Second to none – the 2016 Barnes Children’s Literature Festival

It’s almost three weeks since the second Barnes Children’s Literature Festival, after which I dashed off to Verona. Now that I’m back I wanted to share a few photos  (of the festival – not Verona!) and a weekend date for your next year’s diary – Saturday 13 and Sunday 14 May 2017 when the third festival will take place. Sign up here to be added to their mailing list (scroll down once you land on the page).

A children’s festival with big ambitions

On the evening that marked the end of last year’s inaugural one-day festival I marvelled at the energy of local mum, book publicist and festival organiser, Amanda Brettargh, as she enthused about making the following year’s event twice the size and spread over two days instead of one. Anyone else in her shoes at that time would have been sinking back in a chair with a well-deserved gin and tonic and worrying about next year another time…!

Amanda certainly doesn’t do things by halves and this year those ambitions were well and truly fulfilled. With over 50 author events held across nine venues over the two-day period, and over 5,000 tickets and £15,000 of children’s / YA books sold, the festival is now firmly on the literary map and not to be missed if you live within reach.

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Barnes Children’s Literature Festival website

Not only are you guaranteed a mix of bestselling authors across all age ranges (this year included Judith Kerr, Alex Scheffler, Michael Morpurgo, Lauren Child, Jacqueline Wilson, Philip Reeve, Cornelia Funke and Frances Hardinge – to name but a very few), but children can also enjoy free storytelling and other creative workshops around the pond throughout the weekend. What better excuse do you need to spend time with your children in one of the prettiest villages in southwest London?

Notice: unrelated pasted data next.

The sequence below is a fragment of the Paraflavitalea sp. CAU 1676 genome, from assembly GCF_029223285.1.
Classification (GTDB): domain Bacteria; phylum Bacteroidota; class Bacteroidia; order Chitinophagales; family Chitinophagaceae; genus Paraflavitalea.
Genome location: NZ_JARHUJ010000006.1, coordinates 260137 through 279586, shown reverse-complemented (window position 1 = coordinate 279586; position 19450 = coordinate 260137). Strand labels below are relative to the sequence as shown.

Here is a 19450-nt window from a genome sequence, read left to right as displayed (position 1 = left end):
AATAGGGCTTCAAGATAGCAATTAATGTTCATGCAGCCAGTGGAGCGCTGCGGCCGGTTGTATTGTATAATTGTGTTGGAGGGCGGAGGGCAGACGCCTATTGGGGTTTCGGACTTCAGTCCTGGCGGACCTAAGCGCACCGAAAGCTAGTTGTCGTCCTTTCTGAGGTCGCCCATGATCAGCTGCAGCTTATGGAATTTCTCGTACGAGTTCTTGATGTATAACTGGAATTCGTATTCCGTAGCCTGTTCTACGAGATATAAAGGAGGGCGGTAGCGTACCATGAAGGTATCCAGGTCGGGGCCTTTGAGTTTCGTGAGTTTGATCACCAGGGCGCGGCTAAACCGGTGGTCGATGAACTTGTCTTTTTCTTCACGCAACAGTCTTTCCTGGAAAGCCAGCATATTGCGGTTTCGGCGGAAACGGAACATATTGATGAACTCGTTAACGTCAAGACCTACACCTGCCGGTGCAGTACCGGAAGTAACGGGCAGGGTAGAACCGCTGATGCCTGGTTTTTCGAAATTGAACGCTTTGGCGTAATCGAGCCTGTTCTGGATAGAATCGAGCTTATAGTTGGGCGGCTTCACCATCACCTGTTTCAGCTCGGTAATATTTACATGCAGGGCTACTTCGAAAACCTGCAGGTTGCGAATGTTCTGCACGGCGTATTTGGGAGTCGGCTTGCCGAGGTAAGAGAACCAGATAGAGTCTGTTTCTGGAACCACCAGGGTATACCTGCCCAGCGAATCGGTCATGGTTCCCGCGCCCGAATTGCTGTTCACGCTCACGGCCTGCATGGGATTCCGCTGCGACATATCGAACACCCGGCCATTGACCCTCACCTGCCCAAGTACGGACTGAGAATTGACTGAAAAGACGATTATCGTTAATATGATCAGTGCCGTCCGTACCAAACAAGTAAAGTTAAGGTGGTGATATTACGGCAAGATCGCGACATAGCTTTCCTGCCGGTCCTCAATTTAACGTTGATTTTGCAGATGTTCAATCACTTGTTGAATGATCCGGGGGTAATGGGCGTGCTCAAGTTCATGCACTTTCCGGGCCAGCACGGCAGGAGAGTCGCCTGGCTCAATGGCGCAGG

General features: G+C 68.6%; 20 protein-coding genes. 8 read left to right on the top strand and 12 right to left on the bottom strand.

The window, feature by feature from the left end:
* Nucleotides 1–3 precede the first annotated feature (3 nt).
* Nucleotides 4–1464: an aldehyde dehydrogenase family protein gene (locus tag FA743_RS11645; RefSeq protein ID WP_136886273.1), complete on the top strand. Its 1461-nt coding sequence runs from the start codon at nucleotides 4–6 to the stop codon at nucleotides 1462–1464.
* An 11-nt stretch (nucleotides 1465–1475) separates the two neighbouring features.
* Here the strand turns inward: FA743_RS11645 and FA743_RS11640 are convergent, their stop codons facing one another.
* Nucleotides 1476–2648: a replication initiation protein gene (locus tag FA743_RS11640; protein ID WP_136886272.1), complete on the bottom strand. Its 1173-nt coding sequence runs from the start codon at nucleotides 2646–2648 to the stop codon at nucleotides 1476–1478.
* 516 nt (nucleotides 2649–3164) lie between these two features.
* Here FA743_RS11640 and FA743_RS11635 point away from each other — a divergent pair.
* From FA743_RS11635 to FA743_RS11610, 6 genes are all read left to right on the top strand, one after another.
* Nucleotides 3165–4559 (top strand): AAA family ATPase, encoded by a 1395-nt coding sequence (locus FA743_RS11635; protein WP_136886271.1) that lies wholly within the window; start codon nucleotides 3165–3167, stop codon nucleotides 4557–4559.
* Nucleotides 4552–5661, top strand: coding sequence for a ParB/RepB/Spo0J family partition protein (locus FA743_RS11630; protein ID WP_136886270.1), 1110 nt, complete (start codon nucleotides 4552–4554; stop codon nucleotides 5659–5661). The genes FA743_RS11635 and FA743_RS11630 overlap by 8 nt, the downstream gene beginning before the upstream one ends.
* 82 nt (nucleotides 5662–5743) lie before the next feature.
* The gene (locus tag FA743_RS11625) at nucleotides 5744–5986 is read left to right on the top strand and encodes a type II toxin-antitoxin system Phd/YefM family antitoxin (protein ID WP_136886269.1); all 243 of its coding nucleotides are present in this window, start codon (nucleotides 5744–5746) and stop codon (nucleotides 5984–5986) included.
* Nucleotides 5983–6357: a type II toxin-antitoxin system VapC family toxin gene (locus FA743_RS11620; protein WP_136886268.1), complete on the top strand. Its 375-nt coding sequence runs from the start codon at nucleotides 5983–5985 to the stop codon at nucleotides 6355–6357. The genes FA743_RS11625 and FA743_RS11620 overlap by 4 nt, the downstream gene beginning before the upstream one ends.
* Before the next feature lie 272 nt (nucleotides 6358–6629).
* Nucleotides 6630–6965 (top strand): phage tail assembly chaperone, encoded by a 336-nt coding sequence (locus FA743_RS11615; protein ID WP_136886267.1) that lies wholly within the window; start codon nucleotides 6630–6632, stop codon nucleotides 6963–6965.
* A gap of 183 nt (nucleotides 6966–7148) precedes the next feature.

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I couldn’t be everywhere by any means. Below I let I’ll let the pictures and captions tell the story that I saw…

Friday afternoon – on its way up –  the wonderful ‘Booktop Marquee’ which hosted Jacqueline Wilson, Philip Reeve, Morris Gleitzman, Cathy Cassidy, Frances Hardinge, Lauren Child and David Mackintosh over the two days. Just one of nine festival venues dotted around the village – but by far one of the most striking…
Saturday afternoon – a packed Booktop Marquee with Carnegie Medal Winner Philip Reeve (Mortal Engines) reading from his new book Rail Head – along with a great audio visual soundtrack 🙂
Around the pond – the bookshop tent with red flags in the foreground (also hosted free author readings on the hour). Behind it, the free arts & crafts wigwam and then the ‘Booktop’ Marquee  beyond… There was a fabulous all-day BBQ at the Old Sorting Office arts centre, seen at the end of the path where the white umbrella is visible. As the day went on, the whole green became a picnic area for children and families – some even set up a badminton game…
St Mary’s Church filling up to hear bestselling fantasy author Cornelia Funke. Of her schooldays she said “I wrote essays, but not what the teachers wanted!” Of her characters she says she feels they are always travelling with her. Funke Facts: The planning stage for her books can last years – she puts together extensive notebooks with pasted-in research images and her own illustrations and handwritten notes – they looked beautiful! These help the story grow. She has 14 notebooks for The Griffin’s Yarn… On writer’s block she said: “There’s no such thing – you just run into a hedge and wonder how your characters have tricked you and what will happen next…” Funke only started writing at age 27 – before that she was a social worker and then an illustrator for children’s books. It was when illustrating children’s books that she realised she could write better stories. It was 17 years before she came up with the sequel to Dragon Rider. Until then she couldn’t think how to make the follow-on story original…